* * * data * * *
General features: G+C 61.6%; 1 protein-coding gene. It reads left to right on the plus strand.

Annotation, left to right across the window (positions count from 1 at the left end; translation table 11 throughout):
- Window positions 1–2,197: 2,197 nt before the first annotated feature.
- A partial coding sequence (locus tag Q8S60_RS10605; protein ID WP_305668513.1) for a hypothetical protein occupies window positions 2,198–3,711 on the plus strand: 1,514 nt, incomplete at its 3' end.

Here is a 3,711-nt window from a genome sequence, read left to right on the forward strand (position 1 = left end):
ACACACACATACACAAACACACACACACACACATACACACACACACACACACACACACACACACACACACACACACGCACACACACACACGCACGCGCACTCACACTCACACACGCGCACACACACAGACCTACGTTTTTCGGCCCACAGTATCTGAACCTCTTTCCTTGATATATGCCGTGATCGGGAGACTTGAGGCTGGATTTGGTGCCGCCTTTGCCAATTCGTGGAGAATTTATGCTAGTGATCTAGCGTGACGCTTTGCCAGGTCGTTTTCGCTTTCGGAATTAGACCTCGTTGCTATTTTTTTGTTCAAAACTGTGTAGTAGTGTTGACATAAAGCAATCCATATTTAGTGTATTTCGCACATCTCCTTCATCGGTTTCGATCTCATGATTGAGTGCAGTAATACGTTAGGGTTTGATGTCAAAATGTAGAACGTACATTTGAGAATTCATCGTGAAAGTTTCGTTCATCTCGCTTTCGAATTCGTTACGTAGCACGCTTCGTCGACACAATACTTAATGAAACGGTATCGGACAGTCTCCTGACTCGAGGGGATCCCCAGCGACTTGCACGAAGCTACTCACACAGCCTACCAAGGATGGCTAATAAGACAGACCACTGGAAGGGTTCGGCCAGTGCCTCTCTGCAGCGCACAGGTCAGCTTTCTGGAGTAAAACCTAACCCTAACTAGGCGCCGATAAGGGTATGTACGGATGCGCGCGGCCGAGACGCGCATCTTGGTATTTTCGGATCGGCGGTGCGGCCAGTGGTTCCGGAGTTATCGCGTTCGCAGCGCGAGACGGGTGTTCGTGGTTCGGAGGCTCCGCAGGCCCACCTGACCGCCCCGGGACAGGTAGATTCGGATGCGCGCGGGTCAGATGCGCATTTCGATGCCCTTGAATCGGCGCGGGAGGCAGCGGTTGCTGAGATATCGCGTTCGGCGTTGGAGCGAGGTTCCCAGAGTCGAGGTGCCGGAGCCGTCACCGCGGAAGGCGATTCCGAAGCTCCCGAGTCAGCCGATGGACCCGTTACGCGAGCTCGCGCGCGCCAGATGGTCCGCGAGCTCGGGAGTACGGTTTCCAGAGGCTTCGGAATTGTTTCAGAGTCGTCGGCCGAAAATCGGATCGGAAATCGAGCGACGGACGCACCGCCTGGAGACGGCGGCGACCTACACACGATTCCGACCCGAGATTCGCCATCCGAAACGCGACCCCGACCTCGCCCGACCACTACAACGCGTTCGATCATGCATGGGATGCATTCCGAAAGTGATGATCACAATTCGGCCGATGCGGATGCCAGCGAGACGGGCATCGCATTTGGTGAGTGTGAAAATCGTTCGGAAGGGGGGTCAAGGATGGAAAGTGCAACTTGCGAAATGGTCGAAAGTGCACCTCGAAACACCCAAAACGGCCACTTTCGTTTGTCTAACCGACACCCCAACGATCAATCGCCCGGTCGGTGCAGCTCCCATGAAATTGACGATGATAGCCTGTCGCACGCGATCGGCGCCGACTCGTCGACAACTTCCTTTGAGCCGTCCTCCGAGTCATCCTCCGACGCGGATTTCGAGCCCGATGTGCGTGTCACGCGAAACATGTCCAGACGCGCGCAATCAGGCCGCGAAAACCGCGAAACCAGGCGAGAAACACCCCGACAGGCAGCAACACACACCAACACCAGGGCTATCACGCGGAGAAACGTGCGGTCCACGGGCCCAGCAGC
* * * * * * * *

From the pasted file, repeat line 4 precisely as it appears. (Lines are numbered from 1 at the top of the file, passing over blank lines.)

- A partial coding sequence (locus tag Q8S60_RS10605; protein ID WP_305668513.1) for a hypothetical protein occupies window positions 2,198–3,711 on the plus strand: 1,514 nt, incomplete at its 3' end.